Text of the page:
European Broadcasting Union Technical Committee Agrees on Steps for Hybrid Broadcast Broadband

The Technical Committee of the European Broadcasting Union (note: the latter, generally referred to as the EBU, is a confederation of 75 mostly public-service broadcasters from 56 countries) announced this week that it has agreed to a set of measures for Hybrid Broadcast Broadband (HBB) services and devices. In a statement published on the EBU Web site, the Committee says that, while it recognizes the "exciting opportunities" HBB technologies present for viewers and broadcasters, and while it realizes that "significant work...has already been done in this domain" (for example, through the HbbTV and Project Canvas initiatives), it believes that there are likely to be various different HBB platforms "in the foreseeable future." Therefore, it continues, it believes that "the public interest will be served by harmonization where practical, in order to provide viewers with the highest quality experience, simple to use, at the lowest cost"--adding that "having multiple HBB platforms in the same market, each with their own requirements, will increase costs for broadcasters."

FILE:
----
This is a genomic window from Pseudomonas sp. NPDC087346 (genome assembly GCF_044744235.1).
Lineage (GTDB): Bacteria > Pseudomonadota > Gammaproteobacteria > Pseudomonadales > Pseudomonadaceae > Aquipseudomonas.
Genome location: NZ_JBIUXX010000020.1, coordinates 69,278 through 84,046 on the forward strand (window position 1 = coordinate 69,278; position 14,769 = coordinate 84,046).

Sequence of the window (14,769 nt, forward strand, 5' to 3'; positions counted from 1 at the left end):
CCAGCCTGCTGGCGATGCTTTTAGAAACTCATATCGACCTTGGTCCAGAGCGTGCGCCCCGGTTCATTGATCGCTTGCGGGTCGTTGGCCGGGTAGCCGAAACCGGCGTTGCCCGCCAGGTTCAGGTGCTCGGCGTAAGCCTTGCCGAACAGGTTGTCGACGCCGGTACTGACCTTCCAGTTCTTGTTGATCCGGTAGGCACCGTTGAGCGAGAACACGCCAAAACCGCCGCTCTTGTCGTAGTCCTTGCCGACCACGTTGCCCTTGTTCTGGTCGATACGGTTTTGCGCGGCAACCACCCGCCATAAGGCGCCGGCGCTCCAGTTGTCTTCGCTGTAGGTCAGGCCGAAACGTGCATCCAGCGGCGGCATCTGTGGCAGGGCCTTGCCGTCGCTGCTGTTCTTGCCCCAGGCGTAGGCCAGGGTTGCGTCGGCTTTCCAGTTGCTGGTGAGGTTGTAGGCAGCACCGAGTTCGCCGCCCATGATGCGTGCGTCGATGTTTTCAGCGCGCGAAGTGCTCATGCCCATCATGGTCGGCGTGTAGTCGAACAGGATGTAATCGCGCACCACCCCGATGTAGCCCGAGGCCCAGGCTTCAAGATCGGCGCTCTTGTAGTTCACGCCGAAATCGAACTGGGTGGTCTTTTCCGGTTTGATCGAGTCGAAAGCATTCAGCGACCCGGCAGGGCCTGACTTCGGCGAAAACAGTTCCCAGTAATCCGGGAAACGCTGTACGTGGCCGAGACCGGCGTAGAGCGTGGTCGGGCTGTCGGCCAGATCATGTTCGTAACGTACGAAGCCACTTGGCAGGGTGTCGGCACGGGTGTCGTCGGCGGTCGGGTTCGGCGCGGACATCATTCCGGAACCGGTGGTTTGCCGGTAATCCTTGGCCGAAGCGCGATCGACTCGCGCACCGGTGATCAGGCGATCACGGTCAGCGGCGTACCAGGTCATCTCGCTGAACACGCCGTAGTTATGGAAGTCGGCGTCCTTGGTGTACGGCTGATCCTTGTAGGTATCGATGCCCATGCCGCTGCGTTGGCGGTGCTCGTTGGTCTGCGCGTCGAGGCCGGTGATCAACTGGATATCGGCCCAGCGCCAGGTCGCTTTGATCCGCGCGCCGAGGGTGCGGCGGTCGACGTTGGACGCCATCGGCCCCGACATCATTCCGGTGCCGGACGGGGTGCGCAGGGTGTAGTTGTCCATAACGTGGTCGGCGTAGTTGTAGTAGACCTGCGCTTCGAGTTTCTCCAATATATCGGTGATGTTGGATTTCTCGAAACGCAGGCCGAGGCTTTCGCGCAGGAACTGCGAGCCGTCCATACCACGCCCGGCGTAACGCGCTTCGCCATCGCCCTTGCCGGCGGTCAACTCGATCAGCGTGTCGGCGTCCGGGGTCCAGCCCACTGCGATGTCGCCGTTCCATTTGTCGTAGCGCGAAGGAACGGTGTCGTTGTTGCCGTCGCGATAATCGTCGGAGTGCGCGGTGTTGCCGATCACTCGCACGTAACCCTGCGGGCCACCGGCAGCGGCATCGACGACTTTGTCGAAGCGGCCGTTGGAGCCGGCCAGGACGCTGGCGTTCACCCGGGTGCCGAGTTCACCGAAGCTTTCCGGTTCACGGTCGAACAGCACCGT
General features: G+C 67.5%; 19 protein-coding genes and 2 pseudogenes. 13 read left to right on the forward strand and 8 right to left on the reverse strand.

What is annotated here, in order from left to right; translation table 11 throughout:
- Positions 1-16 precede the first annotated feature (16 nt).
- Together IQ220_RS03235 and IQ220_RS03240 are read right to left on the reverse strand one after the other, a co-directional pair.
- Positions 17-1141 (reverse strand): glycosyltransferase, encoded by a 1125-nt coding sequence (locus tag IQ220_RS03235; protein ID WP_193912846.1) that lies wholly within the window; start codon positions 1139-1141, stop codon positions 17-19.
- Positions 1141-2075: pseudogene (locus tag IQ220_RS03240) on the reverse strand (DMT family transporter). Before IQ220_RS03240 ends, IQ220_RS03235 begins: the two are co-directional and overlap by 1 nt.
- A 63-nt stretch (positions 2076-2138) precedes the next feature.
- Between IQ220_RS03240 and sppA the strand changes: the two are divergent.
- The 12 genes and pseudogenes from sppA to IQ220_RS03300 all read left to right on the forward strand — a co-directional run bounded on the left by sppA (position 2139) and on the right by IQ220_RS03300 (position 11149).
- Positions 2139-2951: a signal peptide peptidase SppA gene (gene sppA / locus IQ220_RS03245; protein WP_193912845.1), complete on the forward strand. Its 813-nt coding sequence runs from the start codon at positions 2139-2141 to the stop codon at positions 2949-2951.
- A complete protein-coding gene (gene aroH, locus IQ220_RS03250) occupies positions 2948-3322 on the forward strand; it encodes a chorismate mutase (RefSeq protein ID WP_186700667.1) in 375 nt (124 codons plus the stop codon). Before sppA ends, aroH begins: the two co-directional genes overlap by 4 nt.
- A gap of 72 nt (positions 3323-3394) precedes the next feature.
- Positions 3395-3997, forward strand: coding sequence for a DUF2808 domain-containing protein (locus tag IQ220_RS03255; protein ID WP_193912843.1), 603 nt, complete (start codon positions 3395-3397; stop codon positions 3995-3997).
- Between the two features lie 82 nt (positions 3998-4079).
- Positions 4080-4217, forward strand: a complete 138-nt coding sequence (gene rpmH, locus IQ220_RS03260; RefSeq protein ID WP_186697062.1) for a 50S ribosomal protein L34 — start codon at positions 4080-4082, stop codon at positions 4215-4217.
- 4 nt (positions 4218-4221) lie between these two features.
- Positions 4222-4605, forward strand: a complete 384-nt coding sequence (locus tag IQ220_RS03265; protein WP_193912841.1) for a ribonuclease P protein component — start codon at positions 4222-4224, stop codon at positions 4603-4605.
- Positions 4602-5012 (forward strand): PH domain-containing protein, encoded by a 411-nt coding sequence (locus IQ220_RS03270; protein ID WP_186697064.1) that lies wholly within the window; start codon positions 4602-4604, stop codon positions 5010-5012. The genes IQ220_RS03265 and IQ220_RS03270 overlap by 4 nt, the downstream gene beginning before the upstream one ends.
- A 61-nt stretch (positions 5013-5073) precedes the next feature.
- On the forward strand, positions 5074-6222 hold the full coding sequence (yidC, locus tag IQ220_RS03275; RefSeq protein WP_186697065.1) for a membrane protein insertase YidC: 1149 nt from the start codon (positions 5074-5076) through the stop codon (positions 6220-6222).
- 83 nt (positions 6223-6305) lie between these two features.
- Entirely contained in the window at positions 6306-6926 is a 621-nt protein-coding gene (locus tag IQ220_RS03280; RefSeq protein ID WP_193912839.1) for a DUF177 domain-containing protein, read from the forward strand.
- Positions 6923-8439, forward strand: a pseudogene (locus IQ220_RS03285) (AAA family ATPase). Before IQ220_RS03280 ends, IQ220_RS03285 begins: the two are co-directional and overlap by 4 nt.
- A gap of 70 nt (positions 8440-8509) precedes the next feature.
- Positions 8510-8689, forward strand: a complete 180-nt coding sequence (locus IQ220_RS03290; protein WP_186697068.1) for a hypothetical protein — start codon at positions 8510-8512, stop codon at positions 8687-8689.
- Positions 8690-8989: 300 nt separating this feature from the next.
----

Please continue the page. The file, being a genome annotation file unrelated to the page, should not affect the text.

The Committee says that the work needed in order to "harmonize the heterogeneity of solutions...should not be restricted to platforms alone." Consequently, it says, it has asked EBU Technical to "continue its work to harmonize HBB by working with EBU members and the various initiatives, taking into account current interactive TV systems where they are used."

It goes on to say that the EBU should attempt to take an "open, flexible and extensible approach" to harmonization that matches the requirements of specific environments. In addition, the statement continues, the Technical Committee will begin work on "other essential elements," including the streaming of long-form content over the open Internet. This, the statement concludes, will "add to current work on platforms, signaling, and other HBB-related questions."

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Europe